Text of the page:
I’m working on it: An ode to journalism

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By Amanda Lee, Web columnist

Journalism… What can I possibly say about Journalism?

To be completely honest, this was not the first time I’ve been in the class. I was here my sophomore year. I remember walking down the steps, finding my name tag at the back of the class, and then hearing the news that I was the only sophomore in the class. That was the downfall for me.

As the syllabus was read, I felt like the walls were closing in, the roof was collapsing around me, and I was being asked to sign away my very soul. It was terribly scary. Terribly. I got out of that class as fast as I could possibly change my schedule and vowed to myself I’d never go back.

And yet, here I am once again. I walked into the class my junior year, and the syllabus that I was already a bit familiar with was read to me for the second time. The only difference this time though, was that I was not as scared, I wasn’t sitting in the back thinking of ways I could escape. I felt…okay.

Journalists are a funny folk. It would seem that the journalism class is really just a combination of every type of character you can imagine. Somewhere in that mass of personality, I found mine and was surprisingly able to fit right in. I think that was my favorite part of this class, being able to bond with people that I normally wouldn’t have the guts to talk to.

However, I still feel like that syllabus should have a line with an X that says “sign away your social life here.” I promise you, when I’m a journalism teacher I will be doing that–for sure.

I ended up spending quite a bit of time in this classroom. It’s sort of begun to feel like a second home, except all I do is write…and write…and keep on writing until oh say… 10 at night? True story- no joke.

This class, as stressful as it may be though, is still one of the most valuable classes I have ever taken.

Before this class I thought I was an excellent writer. I thought I had this thing in the bag. Boy, was I wrong! I learned that my writing isn’t always top notch, sometimes it’s pretty down there on the scale of excellence, and may even lead to the Dark Unspeakable Times. I’ve been there. They’re not pleasant.

I was also kind of shy at the beginning of the class. I wasn’t used to going up to strangers and interrogating them, I wasn’t used to having my ideas shut down on the spot, and I certainly wasn’t used to being told that what I wrote was “junk.”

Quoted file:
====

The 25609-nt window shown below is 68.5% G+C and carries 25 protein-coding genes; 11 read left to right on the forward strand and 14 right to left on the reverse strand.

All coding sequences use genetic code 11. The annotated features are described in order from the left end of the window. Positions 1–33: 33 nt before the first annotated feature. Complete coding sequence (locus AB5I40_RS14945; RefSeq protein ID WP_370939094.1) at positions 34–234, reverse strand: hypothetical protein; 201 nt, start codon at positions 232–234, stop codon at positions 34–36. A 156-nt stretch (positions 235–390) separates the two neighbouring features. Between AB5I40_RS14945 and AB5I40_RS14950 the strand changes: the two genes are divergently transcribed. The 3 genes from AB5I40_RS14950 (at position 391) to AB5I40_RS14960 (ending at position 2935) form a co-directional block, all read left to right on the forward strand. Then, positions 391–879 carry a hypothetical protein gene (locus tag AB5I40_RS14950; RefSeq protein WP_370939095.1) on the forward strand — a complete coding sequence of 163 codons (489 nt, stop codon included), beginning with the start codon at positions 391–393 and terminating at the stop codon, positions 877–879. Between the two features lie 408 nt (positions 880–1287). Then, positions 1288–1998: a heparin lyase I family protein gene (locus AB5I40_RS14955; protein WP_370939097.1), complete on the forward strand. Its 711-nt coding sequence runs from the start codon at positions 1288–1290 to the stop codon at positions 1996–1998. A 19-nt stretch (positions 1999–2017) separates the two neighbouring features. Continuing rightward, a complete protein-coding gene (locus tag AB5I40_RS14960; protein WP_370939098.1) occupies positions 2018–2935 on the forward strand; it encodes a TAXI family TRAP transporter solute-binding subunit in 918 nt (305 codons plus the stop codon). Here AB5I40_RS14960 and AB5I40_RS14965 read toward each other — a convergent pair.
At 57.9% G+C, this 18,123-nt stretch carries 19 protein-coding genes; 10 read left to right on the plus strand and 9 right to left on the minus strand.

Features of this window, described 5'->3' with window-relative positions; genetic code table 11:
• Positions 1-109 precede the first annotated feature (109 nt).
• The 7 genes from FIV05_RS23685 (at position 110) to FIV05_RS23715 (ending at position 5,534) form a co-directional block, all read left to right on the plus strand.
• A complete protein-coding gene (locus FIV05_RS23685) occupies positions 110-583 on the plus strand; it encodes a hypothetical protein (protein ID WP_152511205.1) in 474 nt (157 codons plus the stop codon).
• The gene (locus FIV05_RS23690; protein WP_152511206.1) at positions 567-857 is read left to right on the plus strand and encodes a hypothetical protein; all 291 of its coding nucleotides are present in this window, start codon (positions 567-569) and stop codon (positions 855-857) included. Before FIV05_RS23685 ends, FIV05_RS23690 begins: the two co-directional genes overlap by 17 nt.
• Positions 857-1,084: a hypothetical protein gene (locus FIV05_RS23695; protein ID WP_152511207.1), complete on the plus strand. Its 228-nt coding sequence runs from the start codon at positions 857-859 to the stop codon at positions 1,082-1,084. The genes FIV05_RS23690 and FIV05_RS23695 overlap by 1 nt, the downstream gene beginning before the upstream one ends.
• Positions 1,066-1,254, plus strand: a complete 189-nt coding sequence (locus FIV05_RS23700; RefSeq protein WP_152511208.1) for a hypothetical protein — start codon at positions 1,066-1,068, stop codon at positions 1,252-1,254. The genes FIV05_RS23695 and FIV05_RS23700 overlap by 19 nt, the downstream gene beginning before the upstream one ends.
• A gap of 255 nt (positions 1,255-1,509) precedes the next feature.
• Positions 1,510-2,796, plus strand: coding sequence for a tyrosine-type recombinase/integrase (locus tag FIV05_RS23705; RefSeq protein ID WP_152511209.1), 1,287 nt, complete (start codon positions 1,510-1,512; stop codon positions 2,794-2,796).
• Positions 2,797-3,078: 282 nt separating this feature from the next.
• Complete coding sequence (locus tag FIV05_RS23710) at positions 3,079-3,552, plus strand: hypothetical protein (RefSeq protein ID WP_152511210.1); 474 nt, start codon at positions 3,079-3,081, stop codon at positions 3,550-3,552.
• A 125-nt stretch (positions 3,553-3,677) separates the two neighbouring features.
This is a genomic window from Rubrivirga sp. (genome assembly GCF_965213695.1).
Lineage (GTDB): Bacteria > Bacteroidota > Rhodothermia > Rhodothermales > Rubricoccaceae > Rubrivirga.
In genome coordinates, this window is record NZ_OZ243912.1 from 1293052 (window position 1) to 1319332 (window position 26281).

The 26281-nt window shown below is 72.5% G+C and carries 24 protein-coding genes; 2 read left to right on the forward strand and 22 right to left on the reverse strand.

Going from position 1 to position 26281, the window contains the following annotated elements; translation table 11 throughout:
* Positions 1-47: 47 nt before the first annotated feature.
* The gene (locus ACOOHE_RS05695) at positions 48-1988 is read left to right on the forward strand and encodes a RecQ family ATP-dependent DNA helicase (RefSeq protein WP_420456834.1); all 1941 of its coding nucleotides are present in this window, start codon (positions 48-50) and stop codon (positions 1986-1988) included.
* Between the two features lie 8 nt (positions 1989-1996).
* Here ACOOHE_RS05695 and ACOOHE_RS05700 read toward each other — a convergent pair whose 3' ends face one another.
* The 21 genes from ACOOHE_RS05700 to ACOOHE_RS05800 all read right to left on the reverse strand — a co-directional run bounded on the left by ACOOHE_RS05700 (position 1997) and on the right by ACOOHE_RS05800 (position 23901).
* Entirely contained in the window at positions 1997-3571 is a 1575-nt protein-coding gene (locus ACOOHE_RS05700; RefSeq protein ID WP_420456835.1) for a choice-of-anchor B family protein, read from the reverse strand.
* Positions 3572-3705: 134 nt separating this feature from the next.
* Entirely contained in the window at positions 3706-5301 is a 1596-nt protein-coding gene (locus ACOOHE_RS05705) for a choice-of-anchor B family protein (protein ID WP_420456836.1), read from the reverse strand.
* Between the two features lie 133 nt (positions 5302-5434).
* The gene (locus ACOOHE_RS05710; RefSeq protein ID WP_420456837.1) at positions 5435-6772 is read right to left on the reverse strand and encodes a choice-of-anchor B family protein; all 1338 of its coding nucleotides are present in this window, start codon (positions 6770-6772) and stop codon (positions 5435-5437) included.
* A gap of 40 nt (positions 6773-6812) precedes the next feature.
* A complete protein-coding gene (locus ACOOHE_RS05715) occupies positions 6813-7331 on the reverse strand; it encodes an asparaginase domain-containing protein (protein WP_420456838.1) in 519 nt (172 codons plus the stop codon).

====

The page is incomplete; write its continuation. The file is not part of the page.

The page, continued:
I know what you’re thinking: “Shy journalist? Not possible.”

You’re right, it’s not possible. That’s why I had to get over my ridiculous shyness and grow a backbone and a tough skin. It wasn’t easy, but it was something I had to do, something I did do. And you know what? That has helped me out more than anything anyone has every taught me.

To me, Journalism is where you take a bunch of people, throw them in a shark tank, and tell them to make it out alive. Those waters may be shark infested, dark, cold, scary and perhaps murky with lurking dangers, but it’s make it out alive or don’t, and it’s in my best interest to make it out alive.

It’s hard. Unbelievably hard. I ended up running around like a chicken with no head for the first issue, but I managed to survive that. And eventually, you learn to tame the wild beast that is Journalism, and things aren’t so bad.

The key to my success lies in two people. My editor and my editor. Ms. Haina, the fearless leader of us all, the yucky tasting medicine that you have to take in order to get better, the wielder of the hated red pen. She has the kind of eye that could find a needle in a haystack, except, instead of searching for needles; she’s searching for every single miniscule error in my writings.

She is amazing. I don’t know if I’d ever be able to improve as a writer as much as I did if it wasn’t for her.

My editor, Ka’io is a life saver. She is quite literally the light in the dark tunnel. She always helps me out, she always gives me advice, and she always makes me feel better even in the chaos that I call my life with Journalism.

 She too is amazing. I would have never been able to survive that first issue without her.

As for the person who held me back the most and made things difficult. Well, that blame rests on my shoulders. And not because I’m a martyr. But, because the only person who made me procrastinate, who made me lose focus, who made me write (between me and this reflection) half-hearted articles, was me. I did it! Me, me, me, me! 

Granted, I did well, but I think I could have done better, and that is what disappoints me.

Still though, I won’t be a downer because I did have a lot of successes and great things happen during this season of hard-core writing.

I got accepted to Quill and Scroll (I hope my membership doesn’t get revoked because of the above).

I got to have a bunch of front-page stories, and I improved not only as a writer, but as a person. Who knew this class could teach so much?

I will be coming back to this class, the newest prodigy of Journalism, who will go on to spread the news to the world in an objective and fair manner. I plan to accomplish… EVERYTHING that relates to journalism!

And for all those considering the class next year: do not hesitate! Go for gold! Be a little gutsy! Become a member of the quirky bunch known to the rest of the world as journalists and be great!

Journalism class is fantastic, hence the reason I capitalize Journalism. I think I did many great feats that the Amanda-before-journalism could never have thought of doing. It gives you confidence, a tough skin, a nose for stories, a good ear, and a backbone.

You’ll always need those in life, and the best place to get them is in this class.